- The Washington Times - Tuesday, August 3, 2004

According to George Bush’s first Treasury secretary, Paul O’Neill, cabinet meetings in the White House often turned into dialogues between the “blind and the deaf.” Following the report of the September 11 commission and the scramble by both President Bush and Sen. John Kerry to embrace its recommendations to revamp U.S. intelligence, the response in Washington could easily expand Mr. O’Neill’s characterization to include the “blind, deaf and dumb.” Understanding why this cynical prediction is plausible and probable gets to the heart of the difficulty in making the nation safer and more secure from attack.

Despitethe currentterror alert, every thinking American knows we are in danger. As the September 11 commission concluded, while we may be safer, and I personally dissent from that view, we are not safe. Much more must be done to protect the nation. And, while people of good will may disagree on details, there is general understanding that significant change is needed. But the September 11 commission, for all of its valuable work and analysis, did not address the heart of what is wrong in how the nation provides for its common defense. Until citizens and politicians understand these fundamental problems, solutions are unlikely to work. And, given the understandable urgency for action, reinforced by the unanimous agreement of the September 11 commissioners to stay the course and ride herd in getting government to move, the time for this recognition to take hold grows shorter.

The risks of urgency driving process are real. The Bush administration originally opposed creating a new Homeland Security Department. Nonetheless, it was established with relatively little debate. There were obvious growing pains in bringing together scores of agencies and a 150,000 people. That this department reports to 88 committees and subcommittees of Congress alone suggests the dangers of a zealous rush to act. No single department can responsibly report to this gargantuan committee structure, nor can this massive congressional oversight structure responsibly carry out its duties. As a result, it may take years before the department can do its job.

What is wrong? Within the Executive Branch, jurisdictional lines of authority, accountability and responsibility are hopelessly blurred or out of date. For example, after the president, who is in charge of intelligence? The director of central intelligence, in reality, has no control or little control over the bulk of the intelligence budget that is the purview of the Department of Defense. And each of the major departments and agencies – Defense, the CIA and the FBI, for example — has profoundly limiting constraints that carry over from the Cold War.

When it comes to fighting and winning wars, the United States has the best military in the world. Title X of the U.S. Code defines the legal mission of the department as being to prepare for the “conduct of prompt, sustained operations incident to combat.” However, in the war on terror and postwar operations in Afghanistan and Iraq, the department was less or ill-prepared for those duties. There are many reasons for this. However, if the nation is to defeat global terror, this deficiency must be corrected and the capability of the department expanded.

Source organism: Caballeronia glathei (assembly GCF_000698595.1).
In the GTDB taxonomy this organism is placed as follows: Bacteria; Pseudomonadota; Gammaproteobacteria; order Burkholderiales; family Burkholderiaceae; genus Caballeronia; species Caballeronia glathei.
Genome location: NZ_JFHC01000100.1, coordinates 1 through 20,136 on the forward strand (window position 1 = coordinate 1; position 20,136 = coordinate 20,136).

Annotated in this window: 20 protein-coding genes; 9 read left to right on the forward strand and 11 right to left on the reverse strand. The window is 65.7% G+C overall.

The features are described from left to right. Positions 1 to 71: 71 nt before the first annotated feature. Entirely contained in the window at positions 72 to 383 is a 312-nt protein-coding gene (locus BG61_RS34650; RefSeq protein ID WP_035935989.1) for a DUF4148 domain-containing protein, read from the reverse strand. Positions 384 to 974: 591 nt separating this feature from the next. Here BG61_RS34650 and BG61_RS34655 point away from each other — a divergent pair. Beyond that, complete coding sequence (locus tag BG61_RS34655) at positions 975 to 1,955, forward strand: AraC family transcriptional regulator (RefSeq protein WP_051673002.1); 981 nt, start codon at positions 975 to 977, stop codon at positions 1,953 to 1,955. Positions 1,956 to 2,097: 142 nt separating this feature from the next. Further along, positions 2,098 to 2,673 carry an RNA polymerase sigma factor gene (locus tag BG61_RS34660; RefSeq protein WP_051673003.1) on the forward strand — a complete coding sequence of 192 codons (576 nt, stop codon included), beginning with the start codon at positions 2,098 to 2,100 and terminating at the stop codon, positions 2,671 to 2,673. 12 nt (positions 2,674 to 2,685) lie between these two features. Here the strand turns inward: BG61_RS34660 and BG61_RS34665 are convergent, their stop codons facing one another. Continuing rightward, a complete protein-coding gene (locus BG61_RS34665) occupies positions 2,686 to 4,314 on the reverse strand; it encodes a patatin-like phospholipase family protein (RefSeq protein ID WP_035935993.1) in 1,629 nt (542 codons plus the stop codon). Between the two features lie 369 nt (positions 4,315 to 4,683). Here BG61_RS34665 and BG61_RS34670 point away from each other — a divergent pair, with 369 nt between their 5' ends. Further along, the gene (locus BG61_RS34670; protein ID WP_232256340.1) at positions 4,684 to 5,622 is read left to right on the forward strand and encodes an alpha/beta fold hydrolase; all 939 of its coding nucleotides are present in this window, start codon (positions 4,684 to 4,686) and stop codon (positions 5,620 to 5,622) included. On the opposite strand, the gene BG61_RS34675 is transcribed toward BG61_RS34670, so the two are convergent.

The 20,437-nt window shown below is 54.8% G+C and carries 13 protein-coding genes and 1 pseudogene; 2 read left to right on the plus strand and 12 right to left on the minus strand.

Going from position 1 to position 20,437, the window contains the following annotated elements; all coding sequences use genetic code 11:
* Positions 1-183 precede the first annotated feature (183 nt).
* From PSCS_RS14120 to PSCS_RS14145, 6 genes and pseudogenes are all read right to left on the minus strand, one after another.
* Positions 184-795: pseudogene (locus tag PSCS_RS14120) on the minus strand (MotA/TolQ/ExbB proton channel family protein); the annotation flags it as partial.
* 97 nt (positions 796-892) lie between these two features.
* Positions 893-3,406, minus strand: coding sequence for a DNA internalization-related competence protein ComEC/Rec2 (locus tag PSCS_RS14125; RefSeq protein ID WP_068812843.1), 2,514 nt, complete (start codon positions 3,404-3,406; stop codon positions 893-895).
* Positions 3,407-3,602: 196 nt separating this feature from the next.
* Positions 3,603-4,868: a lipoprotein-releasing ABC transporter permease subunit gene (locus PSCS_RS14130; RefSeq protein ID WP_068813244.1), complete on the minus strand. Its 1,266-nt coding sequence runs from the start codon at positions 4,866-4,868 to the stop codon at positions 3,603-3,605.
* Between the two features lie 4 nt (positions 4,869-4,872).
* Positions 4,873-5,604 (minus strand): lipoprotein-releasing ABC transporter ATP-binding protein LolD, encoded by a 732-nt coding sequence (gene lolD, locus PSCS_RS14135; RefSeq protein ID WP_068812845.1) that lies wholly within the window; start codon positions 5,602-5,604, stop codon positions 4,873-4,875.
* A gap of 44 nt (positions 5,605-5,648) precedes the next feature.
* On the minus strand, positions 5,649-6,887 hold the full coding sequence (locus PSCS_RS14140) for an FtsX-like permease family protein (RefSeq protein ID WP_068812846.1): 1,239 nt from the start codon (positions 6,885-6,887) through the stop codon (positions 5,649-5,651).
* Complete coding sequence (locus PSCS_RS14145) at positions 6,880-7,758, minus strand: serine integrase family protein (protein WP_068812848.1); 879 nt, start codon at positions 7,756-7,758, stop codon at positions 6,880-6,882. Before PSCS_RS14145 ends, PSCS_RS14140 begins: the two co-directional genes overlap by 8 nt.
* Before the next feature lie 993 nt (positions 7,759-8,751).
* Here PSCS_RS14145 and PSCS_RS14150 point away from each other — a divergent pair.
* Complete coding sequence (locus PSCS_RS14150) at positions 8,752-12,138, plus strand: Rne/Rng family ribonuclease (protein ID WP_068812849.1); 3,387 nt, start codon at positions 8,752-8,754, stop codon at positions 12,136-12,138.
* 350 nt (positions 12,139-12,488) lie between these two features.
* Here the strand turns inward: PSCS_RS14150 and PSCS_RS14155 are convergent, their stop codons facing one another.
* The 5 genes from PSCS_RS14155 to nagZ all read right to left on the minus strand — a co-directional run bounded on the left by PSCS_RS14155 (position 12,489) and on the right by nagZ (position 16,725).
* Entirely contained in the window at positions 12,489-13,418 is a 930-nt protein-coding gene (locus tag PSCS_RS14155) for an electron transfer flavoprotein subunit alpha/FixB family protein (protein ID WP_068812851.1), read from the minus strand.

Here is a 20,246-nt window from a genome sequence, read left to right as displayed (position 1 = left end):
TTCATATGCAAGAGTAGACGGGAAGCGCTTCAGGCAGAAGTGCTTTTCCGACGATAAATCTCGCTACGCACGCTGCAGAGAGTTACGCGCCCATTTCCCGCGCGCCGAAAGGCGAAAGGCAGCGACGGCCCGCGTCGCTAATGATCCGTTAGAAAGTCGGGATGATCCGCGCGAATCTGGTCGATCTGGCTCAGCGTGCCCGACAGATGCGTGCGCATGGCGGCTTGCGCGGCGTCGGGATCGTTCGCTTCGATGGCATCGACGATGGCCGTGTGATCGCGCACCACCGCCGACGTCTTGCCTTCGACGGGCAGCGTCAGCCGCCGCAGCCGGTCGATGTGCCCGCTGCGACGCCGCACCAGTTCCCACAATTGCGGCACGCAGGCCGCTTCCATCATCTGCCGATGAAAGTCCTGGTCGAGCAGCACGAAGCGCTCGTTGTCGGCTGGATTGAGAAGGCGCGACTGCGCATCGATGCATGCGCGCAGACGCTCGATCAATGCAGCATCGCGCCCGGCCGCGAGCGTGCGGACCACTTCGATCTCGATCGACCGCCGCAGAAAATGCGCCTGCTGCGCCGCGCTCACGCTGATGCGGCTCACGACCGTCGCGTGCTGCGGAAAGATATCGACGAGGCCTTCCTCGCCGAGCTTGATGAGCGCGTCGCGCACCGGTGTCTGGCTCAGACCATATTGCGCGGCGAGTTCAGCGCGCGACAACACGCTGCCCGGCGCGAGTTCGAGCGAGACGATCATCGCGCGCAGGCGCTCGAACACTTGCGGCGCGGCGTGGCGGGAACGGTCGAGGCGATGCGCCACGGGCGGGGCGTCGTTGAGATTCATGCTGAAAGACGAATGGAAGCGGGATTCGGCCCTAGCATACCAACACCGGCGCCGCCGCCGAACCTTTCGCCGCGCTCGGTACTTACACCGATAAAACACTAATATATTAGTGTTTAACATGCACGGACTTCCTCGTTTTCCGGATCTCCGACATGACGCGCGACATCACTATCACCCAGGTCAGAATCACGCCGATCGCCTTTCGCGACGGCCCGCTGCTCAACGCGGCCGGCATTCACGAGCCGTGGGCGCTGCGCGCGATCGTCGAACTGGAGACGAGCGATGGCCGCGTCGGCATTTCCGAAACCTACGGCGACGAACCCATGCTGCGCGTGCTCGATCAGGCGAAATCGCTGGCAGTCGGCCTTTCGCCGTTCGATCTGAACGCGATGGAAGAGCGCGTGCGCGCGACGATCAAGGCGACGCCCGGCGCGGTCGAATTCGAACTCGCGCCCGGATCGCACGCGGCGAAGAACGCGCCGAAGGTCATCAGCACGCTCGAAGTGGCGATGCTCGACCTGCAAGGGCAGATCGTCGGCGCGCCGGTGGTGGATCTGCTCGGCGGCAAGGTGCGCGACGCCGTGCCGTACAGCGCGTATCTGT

For the Cold War, a principal object of covert operations and the CIA’s way of doing business was to recruit and “turn” foreign nationals to work against their country. From Moscow to Mali, this was a golden rule. Agency lore has it that the best results came from walk-ins, not recruits. But the point is that turning terrorists or penetrating their networks is far more difficult than recruiting KGB agents or disheartened civil servants with attitudes and incentives not terribly different from ours. What is needed is human intelligence, not in the sense of more James Bonds, but people with better cultural and analytical understanding of threats and dangers. Similarly, the FBI knows it must change its focus from eight decades of prosecuting criminals under the law to stopping terror. But changes in culture and attitude will take time.

Meanwhile, a major culprit is Congress. With the antiquated processes and procedures accompanying the 13 annual appropriations bills and oversight that is often excessive, ineffective or wasteful, as the September 11 report recommended, Congress must change. But will it? Members will be reluctant to give up power and partisanship will make it extraordinarily difficult to change because both parties fear the other will benefit.

There are steps that can and must be taken. Some will be the focus of future columns. For the time being, Americans must understand that we are not safe. They must also understand that profound change in government is essential if we are to be safer and, for reasons as old as the nation, the reflex on the part of Congress and the executive that will prove strongest is preserving power and perks and resisting change. If that occurs, we will be “blind, deaf and dumb in Washington.”

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